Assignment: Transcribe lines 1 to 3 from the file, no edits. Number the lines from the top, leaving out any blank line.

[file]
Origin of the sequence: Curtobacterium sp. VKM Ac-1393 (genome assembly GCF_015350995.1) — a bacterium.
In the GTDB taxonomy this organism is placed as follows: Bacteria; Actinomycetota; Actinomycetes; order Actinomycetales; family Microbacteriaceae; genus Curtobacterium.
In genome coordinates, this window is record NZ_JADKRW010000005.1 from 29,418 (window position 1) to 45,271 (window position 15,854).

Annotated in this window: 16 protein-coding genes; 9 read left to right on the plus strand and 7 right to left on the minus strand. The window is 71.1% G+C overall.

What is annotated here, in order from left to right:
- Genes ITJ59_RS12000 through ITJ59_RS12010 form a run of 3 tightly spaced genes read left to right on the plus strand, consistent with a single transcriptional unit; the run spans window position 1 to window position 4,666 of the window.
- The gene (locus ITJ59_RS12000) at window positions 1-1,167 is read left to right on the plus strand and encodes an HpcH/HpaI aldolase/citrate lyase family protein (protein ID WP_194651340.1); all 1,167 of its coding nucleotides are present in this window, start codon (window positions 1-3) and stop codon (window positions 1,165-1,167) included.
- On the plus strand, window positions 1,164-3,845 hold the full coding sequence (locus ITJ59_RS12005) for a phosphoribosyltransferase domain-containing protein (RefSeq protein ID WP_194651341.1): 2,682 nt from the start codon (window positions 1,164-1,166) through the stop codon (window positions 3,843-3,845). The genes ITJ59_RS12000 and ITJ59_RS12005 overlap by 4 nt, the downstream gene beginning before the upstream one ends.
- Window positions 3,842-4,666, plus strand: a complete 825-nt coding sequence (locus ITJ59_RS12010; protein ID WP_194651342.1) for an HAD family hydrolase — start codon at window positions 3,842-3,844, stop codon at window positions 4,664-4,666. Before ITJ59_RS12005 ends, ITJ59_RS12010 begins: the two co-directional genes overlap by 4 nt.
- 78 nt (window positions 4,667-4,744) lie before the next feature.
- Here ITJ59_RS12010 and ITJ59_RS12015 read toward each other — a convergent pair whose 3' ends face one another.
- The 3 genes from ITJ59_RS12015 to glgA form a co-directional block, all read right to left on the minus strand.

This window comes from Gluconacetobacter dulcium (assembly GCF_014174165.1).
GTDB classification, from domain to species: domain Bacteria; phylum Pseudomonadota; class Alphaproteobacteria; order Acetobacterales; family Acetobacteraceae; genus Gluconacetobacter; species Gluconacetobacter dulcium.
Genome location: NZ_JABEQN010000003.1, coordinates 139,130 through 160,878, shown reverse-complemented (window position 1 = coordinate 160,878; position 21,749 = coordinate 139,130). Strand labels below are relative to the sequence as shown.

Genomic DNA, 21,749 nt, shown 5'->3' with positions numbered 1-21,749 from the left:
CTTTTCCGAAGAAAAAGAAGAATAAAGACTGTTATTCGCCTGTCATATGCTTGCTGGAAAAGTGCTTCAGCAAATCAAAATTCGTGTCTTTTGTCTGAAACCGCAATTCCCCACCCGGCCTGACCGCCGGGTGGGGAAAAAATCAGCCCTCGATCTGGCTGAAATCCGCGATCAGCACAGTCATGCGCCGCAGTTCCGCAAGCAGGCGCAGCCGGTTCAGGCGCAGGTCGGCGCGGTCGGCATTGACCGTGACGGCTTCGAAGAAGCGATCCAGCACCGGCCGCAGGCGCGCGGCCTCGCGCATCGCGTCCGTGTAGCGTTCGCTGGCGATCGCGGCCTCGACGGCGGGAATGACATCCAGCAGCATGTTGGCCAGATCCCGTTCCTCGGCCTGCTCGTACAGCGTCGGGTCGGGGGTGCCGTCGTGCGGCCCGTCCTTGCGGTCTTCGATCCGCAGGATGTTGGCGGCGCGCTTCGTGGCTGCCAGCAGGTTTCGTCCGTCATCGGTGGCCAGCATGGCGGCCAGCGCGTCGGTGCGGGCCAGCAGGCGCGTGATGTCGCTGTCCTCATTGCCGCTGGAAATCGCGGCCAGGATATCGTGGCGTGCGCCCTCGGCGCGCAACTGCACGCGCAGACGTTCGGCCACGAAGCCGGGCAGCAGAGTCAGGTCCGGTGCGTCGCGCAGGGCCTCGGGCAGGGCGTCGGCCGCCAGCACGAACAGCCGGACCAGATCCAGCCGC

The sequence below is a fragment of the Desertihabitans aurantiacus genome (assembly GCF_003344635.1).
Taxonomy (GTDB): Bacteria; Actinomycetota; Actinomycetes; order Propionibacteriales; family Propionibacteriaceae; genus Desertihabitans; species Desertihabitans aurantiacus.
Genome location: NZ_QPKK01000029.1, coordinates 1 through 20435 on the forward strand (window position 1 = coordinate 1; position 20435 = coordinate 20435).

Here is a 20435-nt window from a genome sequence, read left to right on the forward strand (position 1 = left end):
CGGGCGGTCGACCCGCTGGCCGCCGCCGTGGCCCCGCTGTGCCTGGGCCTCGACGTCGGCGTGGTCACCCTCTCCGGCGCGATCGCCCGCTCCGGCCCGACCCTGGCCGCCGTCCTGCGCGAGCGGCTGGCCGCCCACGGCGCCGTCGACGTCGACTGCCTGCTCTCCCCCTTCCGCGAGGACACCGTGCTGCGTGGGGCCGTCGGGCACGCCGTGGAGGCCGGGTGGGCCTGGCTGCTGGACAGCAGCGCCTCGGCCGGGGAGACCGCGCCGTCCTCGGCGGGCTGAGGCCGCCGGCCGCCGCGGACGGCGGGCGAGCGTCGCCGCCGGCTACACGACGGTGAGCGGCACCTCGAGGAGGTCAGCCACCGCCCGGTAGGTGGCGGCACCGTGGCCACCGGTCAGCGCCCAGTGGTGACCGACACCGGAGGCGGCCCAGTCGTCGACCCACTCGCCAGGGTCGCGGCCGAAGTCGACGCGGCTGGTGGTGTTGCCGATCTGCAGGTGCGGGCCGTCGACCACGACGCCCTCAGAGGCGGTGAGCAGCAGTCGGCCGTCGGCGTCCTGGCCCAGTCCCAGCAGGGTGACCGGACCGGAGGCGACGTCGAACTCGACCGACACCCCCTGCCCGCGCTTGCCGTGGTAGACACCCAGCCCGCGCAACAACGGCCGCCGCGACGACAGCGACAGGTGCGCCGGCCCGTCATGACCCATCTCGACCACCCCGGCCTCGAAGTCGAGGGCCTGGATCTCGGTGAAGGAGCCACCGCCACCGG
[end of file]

Origin of the sequence: Curtobacterium sp. VKM Ac-1393 (genome assembly GCF_015350995.1) — a bacterium.
In the GTDB taxonomy this organism is placed as follows: Bacteria; Actinomycetota; Actinomycetes; order Actinomycetales; family Microbacteriaceae; genus Curtobacterium.
In genome coordinates, this window is record NZ_JADKRW010000005.1 from 29,418 (window position 1) to 45,271 (window position 15,854).